Become a Catalyst member

Join the conversation

We encourage our readers to leave comments and engage in dialogue about our stories. But before you do, please check out our "rules of the road."

Subscribe to catalyst-chicago.org by e-mail

catalyst-chicago.org feeds

Current Issue

College and careers

An overhaul of the district’s career education programs seeks to make classes more challenging and put career-track students on the path to higher ed, but many schools have lost programs, and fewer students are participating overall.

In the News: pension confusion, turnaround aid

Pension changes frustrate Chicago teachers who seek clear answers on how much they’ll have in retirement. (Fox)

Related: pink-slipped teachers statewide face similar confusion. (ISN)

* Ed Department officials have cleared the way for some high schools to track seniors’ college aid applications. The effort is modeled on a similar Chicago Public Schools project and spearheaded by former CPS staffer Greg Darnieder. (Chronicle of Higher Education)

* Police say 17-year-old shooting victim refused to name his murderer, another example of the code of silence that frustrates many investigations. (Sun-Times)

* Republican gubernatorial candidate Bill Brady wants to remove the Illinois State Board of Education’s policy-setting authority. In what is being pitched as a budget cutting move, Brady would have the agency serve only as an advisor to the governor. (KMOX)

Pension changes frustrate Chicago teachers who seek clear answers on how much they’ll have in retirement. (Fox)

Related: pink-slipped teachers statewide face similar confusion. (ISN)

* Ed Department officials have cleared the way for some high schools to track seniors’ college aid applications. The effort is modeled on a similar Chicago Public Schools project and spearheaded by former CPS staffer Greg Darnieder. (Chronicle of Higher Education)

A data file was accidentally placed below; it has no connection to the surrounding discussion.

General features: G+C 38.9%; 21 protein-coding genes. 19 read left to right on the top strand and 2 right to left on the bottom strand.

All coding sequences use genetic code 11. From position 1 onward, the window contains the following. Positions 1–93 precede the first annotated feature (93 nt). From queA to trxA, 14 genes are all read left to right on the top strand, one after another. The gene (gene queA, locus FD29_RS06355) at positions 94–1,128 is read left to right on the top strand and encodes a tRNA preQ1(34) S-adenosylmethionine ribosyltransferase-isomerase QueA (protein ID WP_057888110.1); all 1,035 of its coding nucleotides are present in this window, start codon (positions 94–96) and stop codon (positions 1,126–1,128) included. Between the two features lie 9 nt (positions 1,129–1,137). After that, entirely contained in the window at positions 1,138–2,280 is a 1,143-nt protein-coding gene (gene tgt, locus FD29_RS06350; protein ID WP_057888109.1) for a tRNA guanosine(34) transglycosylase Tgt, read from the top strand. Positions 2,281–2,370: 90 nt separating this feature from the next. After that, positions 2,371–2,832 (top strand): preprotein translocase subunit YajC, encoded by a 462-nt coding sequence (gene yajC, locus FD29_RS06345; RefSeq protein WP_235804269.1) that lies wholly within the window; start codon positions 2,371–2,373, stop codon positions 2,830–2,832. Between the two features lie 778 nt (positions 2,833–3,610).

* Police say 17-year-old shooting victim refused to name his murderer, another example of the code of silence that frustrates many investigations. (Sun-Times)

 

In state news

* Republican gubernatorial candidate Bill Brady wants to remove the Illinois State Board of Education’s policy-setting authority. In what is being pitched as a budget cutting move, Brady would have the agency serve only as an advisor to the governor. (KMOX)

* Despite the financial crisis, average pay for school superintendents up 3.7 percent. (The Southern)

* Judge strongly suggests a settlement for Elgin families who are suing District U46 for allegedly forcing black and Latino students into older, overcrowded schools. (Daily Herald)

"You know, I read the papers, so I read about U46 all the time. It seems that they're a distressed school district. I don't understand why this case is still kicking around. It would seem to me that they have better things to spend their money on than litigation," Judge Robert W. Gettleman remarked at a hearing last week.

Related: U46 unveils tight budget proposal.

* Springfield School Board officials consider sales tax plan for education. (SJR)

* African Americans are 30 times more likely to be in Illinois youth prisons. (WBEZ)

 

In national news

* Some $3.5 billion in turnaround and school improvement aid is now flowing to the states. (Ed Week)

* West Virginia Board of Education sends more than 20 reform proposals to governor, hoping to place the proposals on a special session agenda and improve the state’s Race to the Top chances. (Metro News)

* Ohio releases distribution plan for R2T grants, offering minimum funding to districts as an incentive to sign onto the state’s plan. (Columbus Dispatch)

* Ed Sec. Arne Duncan reverses Bush administration on Title IX, requiring schools and colleges to show more evidence on equal opportunities in athletics. (NYT)

* Duncan is also pushing to keep Hispanic students in college. (Miami Herald)

Duncan's strategy for addressing those problems relies on revamping financial aid and high school curricula, along with a touch of social engineering.

"The absolute challenge we have is one of low expectations," Duncan said. "We have more resources than the department has ever had. We're going to try to put our money where our mouth is."

* More Duncan: hear the Secretary discuss his administration’s blueprint for revamping the Elementary and Secondary Education Act on Talk of the Nation.

Add A Comment

Add your comment

The content of this field is kept private and will not be shown publicly.
go here for more